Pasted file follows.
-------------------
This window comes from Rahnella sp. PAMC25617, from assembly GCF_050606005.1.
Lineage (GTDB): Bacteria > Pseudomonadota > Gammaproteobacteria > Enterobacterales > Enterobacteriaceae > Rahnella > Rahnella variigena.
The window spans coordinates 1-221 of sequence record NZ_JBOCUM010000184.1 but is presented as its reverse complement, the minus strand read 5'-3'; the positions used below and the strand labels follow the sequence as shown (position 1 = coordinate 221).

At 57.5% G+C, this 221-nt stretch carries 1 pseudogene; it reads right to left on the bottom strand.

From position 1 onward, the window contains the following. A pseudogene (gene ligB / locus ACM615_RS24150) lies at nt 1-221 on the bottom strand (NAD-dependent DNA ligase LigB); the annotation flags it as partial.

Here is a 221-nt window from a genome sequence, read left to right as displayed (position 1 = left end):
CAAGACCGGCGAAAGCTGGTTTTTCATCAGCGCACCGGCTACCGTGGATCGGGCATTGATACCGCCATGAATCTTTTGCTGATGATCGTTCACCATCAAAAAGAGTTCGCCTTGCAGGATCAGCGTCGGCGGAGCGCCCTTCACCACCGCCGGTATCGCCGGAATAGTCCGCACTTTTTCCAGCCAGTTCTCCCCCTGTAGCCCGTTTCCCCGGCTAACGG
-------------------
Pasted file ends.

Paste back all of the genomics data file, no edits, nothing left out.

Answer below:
This window comes from Rahnella sp. PAMC25617, from assembly GCF_050606005.1.
Lineage (GTDB): Bacteria > Pseudomonadota > Gammaproteobacteria > Enterobacterales > Enterobacteriaceae > Rahnella > Rahnella variigena.
The window spans coordinates 1-221 of sequence record NZ_JBOCUM010000184.1 but is presented as its reverse complement, the minus strand read 5'-3'; the positions used below and the strand labels follow the sequence as shown (position 1 = coordinate 221).

At 57.5% G+C, this 221-nt stretch carries 1 pseudogene; it reads right to left on the bottom strand.

From position 1 onward, the window contains the following. A pseudogene (gene ligB / locus ACM615_RS24150) lies at nt 1-221 on the bottom strand (NAD-dependent DNA ligase LigB); the annotation flags it as partial.

Here is a 221-nt window from a genome sequence, read left to right as displayed (position 1 = left end):
CAAGACCGGCGAAAGCTGGTTTTTCATCAGCGCACCGGCTACCGTGGATCGGGCATTGATACCGCCATGAATCTTTTGCTGATGATCGTTCACCATCAAAAAGAGTTCGCCTTGCAGGATCAGCGTCGGCGGAGCGCCCTTCACCACCGCCGGTATCGCCGGAATAGTCCGCACTTTTTCCAGCCAGTTCTCCCCCTGTAGCCCGTTTCCCCGGCTAACGG